This post, by Bear Weiter, originally appeared on Booklife.
I’m not a write everyday kind of guy. I wish I was, and I have been at times (working on a novel seems to bring that out of me). I read comments from other writers who put in at least a few hours every day (if not more), working on their craft. I kid myself at times by thinking “they’re professional writers, that’s their job,” and while there’s a kernel of truth there, I know they all suffer from the same hecticness and interruptions as I.
The ideal is just that—writing for several hours a day, uninterrupted, churning out so many thousands of words at each sitting. During these times there would be no email, or phone calls, and no other projects demanding their share of time.
The reality for most of us is that life can’t be put on hold. There’s family, and work, other commitments, and other distractions. For me specifically, I work for myself—which means I need to be responsive to clients if I wish to continue working for myself. My work is full of ups and downs (busyness wise), and when I’m busy it’s best that I remain busy.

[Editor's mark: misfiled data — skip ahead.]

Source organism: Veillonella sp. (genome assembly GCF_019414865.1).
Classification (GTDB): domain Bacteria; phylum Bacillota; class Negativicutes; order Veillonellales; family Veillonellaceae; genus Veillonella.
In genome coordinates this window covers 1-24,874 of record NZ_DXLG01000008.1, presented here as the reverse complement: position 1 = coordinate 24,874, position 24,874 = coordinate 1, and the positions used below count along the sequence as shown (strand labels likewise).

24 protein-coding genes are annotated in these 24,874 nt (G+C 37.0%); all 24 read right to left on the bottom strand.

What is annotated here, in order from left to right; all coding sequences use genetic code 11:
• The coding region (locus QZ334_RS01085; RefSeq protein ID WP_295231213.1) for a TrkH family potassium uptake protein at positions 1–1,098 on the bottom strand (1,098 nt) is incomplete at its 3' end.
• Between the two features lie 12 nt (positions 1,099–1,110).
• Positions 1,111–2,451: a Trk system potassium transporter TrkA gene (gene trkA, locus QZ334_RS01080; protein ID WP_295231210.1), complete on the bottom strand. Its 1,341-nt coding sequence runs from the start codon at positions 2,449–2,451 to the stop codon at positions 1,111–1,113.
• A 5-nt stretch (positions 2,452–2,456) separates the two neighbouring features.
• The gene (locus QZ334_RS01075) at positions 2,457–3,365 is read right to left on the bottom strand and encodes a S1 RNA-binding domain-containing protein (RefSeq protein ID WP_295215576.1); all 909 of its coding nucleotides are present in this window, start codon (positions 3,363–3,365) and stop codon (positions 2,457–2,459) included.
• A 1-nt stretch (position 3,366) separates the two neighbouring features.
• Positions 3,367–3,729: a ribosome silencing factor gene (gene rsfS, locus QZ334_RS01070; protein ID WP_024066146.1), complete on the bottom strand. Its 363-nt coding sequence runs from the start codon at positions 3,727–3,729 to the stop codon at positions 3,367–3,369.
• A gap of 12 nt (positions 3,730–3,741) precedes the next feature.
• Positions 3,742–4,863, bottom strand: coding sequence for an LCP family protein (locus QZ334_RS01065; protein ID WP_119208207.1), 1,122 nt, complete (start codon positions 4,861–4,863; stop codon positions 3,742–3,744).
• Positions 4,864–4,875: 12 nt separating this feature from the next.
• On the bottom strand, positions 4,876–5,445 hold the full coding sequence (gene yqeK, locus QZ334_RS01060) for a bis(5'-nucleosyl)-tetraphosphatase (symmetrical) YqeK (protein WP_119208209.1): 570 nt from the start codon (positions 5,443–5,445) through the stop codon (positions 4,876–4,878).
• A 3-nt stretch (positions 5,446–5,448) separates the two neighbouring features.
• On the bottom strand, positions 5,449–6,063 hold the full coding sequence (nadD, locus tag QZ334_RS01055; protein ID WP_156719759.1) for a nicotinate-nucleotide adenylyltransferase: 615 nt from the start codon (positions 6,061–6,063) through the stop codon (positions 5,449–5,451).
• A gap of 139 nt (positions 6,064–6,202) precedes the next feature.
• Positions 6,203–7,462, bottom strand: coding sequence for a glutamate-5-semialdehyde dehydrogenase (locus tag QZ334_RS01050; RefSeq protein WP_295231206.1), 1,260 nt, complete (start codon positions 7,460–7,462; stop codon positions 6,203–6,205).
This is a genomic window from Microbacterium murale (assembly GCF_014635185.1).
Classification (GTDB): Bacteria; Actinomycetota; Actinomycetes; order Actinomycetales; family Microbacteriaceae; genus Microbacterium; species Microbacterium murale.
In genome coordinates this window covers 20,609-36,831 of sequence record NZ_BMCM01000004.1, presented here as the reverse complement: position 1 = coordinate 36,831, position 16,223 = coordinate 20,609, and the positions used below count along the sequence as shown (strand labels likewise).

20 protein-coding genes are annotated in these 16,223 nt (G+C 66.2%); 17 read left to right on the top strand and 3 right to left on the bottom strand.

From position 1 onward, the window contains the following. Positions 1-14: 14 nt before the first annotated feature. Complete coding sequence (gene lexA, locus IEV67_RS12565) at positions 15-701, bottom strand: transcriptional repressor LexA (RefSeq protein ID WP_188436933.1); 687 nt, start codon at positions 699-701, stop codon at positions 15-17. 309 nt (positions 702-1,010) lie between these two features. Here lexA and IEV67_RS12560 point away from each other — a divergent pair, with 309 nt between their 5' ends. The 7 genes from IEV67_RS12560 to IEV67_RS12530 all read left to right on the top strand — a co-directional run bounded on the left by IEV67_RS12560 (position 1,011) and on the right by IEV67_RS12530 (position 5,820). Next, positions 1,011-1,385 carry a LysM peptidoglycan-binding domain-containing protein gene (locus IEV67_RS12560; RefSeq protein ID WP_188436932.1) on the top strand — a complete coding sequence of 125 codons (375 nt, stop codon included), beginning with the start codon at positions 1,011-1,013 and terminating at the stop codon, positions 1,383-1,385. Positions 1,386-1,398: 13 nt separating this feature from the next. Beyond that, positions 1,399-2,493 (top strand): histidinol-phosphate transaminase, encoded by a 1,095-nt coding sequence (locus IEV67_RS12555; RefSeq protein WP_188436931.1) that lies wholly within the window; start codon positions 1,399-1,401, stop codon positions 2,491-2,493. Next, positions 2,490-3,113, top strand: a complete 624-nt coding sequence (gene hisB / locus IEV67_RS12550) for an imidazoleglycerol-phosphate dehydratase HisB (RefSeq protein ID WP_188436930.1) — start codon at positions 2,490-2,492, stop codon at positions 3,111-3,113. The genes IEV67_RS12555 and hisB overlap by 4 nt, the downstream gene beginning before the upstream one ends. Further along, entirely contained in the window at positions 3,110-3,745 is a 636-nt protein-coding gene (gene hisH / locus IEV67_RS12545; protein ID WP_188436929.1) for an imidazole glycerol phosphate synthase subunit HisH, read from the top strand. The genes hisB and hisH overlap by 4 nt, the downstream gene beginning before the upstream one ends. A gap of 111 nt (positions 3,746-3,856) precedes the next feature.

It is during these times when you need to realize what your priorities are. Is writing—or some other creative endeavor—critical to you? Is it worth sacrificing at least a little time to keep it going? I assume if you’re reading this then it is—I know it is for me.
There’s the big solutions—organize your time, plan, prioritize, keep lists, block out your calendar, etc. Or, you can take smaller steps—take snippets of time from other activities: write while watching TV (if this is family time, join in on the TV watching but wear headphones so you can focus on your work), while eating breakfast or lunch, during your commute (please not while driving!), in bed before falling asleep or when you just get up. Steal a half an hour here, an hour there, whatever you can get away with.